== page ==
“Apocalypse Pending: Religion, Politics, and Social Media” explores the growing popularity of conspiracy thinking in our current moment and its place in the history of religious movements, particularly in the US context. It considers how new media technologies have made it possible for the dissemination of such thinking on a scale unimaginable in the past, how the moral panic it generates is impacting social and political life worldwide, and whether there are measures available to control its spread or mitigate its effects.
This third panel in the series will focus on the violent insurrection at the US Capitol on January 6th, including the prominent appeal to ‘new age’ symbolism by such figures as the ‘Q Shaman.
Sponsored by The Society of Fellows and Heyman Center for the Humanities, The Institute for Religion, Culture, and Public Life, The Brown Institute for Media Innovation, Committee on Global Thought, Columbia Global Centers, and the Columbia Center for Contemporary Critical Thought.
Susannah Crockford is an anthropologist specializing in religion, ecology, and political economy. Her first monograph, Ripples of the Universe: Spirituality in Sedona, Arizona, will be published in May 2021 from the Class 200 list of the University of Chicago Press. She has published in both public and academic fora on new age spirituality, conspiracy theories, and white supremacy.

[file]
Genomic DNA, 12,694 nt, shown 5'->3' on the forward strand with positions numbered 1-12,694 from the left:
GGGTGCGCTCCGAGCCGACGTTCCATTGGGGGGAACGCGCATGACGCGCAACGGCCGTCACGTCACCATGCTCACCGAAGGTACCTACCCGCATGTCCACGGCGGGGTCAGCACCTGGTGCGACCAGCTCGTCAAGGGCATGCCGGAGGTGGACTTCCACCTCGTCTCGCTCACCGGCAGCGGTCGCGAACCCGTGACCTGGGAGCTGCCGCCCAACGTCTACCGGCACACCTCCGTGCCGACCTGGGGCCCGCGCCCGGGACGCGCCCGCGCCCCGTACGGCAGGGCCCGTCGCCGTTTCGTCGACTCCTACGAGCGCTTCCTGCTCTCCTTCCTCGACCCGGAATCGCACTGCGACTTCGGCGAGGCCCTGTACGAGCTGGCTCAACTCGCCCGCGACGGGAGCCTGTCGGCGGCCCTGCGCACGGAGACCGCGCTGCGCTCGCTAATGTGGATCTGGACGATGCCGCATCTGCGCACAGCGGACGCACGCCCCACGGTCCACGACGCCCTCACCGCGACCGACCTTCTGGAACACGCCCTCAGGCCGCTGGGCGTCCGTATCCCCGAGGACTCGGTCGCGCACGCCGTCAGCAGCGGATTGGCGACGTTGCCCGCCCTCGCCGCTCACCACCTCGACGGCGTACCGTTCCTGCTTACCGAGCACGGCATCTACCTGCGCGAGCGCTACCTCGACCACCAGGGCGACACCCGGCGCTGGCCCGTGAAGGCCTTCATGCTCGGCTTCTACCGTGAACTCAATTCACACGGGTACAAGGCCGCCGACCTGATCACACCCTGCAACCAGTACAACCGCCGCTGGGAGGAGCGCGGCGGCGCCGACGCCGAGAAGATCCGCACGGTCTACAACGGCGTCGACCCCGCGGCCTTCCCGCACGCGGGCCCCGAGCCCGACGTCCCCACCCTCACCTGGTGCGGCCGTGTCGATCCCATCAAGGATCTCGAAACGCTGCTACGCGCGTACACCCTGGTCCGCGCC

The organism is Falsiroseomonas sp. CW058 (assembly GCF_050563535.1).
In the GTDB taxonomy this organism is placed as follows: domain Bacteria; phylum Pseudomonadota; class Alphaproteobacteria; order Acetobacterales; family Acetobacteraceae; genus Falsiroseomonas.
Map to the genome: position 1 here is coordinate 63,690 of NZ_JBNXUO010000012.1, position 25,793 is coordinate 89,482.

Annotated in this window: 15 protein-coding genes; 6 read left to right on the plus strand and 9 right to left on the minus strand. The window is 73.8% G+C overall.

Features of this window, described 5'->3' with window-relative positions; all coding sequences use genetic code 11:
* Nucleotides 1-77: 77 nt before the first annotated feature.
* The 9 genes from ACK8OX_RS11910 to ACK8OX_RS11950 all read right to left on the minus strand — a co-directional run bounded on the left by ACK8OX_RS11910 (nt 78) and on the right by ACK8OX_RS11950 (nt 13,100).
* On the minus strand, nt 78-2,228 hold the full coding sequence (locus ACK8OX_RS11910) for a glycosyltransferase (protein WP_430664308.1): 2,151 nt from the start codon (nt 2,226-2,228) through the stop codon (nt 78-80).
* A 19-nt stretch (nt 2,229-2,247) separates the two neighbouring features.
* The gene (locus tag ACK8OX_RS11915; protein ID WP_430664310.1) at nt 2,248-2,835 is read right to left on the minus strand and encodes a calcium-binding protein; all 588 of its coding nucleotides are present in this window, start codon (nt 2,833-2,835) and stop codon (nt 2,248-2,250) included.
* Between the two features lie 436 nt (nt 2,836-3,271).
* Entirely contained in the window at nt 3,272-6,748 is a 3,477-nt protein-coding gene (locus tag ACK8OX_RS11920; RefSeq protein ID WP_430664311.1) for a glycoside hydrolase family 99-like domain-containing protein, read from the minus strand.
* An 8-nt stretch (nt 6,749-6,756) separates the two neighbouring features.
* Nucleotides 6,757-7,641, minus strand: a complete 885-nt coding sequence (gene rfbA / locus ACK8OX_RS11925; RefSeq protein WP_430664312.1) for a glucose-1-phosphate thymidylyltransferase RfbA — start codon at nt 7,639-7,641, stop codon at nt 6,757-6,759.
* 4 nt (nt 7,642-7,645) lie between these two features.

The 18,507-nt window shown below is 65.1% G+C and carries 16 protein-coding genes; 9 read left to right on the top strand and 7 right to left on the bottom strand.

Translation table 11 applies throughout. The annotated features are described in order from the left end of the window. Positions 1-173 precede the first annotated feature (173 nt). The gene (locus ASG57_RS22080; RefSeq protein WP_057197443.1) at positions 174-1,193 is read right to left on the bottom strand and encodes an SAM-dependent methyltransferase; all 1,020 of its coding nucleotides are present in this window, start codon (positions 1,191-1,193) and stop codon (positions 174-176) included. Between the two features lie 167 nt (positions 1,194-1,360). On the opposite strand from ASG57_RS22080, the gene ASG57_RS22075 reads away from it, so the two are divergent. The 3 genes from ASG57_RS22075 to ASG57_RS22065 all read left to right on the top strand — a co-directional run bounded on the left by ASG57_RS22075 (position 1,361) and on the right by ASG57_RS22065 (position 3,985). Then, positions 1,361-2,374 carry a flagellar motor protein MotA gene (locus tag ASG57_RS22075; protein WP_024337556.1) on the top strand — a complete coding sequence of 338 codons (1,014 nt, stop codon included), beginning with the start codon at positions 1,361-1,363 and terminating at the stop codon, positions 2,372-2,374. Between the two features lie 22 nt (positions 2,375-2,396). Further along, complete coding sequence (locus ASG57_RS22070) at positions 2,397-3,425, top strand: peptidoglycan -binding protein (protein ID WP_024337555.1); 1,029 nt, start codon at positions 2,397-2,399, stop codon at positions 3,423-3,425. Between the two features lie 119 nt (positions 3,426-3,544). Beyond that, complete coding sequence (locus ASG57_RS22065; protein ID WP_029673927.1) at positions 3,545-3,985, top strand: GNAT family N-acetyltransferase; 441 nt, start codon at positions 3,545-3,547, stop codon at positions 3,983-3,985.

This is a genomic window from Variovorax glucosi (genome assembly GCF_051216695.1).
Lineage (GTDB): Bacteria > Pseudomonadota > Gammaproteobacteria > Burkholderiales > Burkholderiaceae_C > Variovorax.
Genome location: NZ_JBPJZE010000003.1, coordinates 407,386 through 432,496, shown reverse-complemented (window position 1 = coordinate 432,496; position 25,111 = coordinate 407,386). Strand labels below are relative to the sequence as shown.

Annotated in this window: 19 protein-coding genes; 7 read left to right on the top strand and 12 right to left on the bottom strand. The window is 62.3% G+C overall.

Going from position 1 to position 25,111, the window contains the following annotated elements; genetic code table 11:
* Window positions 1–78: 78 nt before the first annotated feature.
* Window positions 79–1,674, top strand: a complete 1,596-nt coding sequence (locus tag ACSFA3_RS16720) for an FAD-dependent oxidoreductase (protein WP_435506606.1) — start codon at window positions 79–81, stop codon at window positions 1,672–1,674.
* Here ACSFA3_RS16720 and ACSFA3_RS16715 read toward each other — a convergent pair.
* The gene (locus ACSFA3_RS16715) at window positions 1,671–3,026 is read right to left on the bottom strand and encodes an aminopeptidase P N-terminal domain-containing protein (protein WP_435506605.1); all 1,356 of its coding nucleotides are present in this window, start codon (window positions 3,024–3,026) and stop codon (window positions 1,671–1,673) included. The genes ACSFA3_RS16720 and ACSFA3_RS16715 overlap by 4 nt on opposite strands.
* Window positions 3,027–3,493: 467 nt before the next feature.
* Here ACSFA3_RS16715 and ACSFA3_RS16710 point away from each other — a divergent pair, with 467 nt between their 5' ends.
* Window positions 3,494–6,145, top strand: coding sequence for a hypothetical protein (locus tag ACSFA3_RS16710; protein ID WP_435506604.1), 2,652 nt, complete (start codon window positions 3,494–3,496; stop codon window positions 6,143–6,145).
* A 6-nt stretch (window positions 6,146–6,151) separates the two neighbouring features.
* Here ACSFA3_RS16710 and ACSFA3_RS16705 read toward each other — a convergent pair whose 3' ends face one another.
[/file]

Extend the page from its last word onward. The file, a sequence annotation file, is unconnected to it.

Will Sommer is the author of a forthcoming book on QAnon from HarperCollins. He has covered the far-right and conspiracy theories for five years in his Right Richter newsletter and as a politics reporter for The Daily Beast.
Moderator: Elizabeth Castelli is Professor of Religion and the Director of the Barnard Center for Research on Women at Barnard College. A specialist in late ancient Christianity and its reception history, Castelli is the author of Martyrdom and Memory: Early Christian Culture Making and the translator of Pier Paolo Pasolini's never-produced script for the film, Saint Paul. She regularly teaches "Millennium: Apocalypse and Utopia" in the Barnard and Columbia Religion departments.